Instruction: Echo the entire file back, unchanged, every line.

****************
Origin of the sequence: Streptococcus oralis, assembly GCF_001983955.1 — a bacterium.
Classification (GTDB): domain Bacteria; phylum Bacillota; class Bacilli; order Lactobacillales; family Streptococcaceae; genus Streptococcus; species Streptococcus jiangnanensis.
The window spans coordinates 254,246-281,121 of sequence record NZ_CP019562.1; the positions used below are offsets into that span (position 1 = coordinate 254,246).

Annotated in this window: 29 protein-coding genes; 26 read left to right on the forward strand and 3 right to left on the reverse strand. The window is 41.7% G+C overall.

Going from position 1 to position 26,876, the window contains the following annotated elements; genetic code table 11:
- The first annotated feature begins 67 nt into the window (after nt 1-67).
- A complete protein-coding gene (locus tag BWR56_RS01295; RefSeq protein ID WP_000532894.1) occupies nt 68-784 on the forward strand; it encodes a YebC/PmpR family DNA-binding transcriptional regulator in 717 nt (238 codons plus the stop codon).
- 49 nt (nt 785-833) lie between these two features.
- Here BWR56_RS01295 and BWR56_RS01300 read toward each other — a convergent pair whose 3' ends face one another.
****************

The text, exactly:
Origin of the sequence: Streptococcus oralis, assembly GCF_001983955.1 — a bacterium.
Classification (GTDB): domain Bacteria; phylum Bacillota; class Bacilli; order Lactobacillales; family Streptococcaceae; genus Streptococcus; species Streptococcus jiangnanensis.
The window spans coordinates 254,246-281,121 of sequence record NZ_CP019562.1; the positions used below are offsets into that span (position 1 = coordinate 254,246).

Annotated in this window: 29 protein-coding genes; 26 read left to right on the forward strand and 3 right to left on the reverse strand. The window is 41.7% G+C overall.

Going from position 1 to position 26,876, the window contains the following annotated elements; genetic code table 11:
- The first annotated feature begins 67 nt into the window (after nt 1-67).
- A complete protein-coding gene (locus tag BWR56_RS01295; RefSeq protein ID WP_000532894.1) occupies nt 68-784 on the forward strand; it encodes a YebC/PmpR family DNA-binding transcriptional regulator in 717 nt (238 codons plus the stop codon).
- 49 nt (nt 785-833) lie between these two features.
- Here BWR56_RS01295 and BWR56_RS01300 read toward each other — a convergent pair whose 3' ends face one another.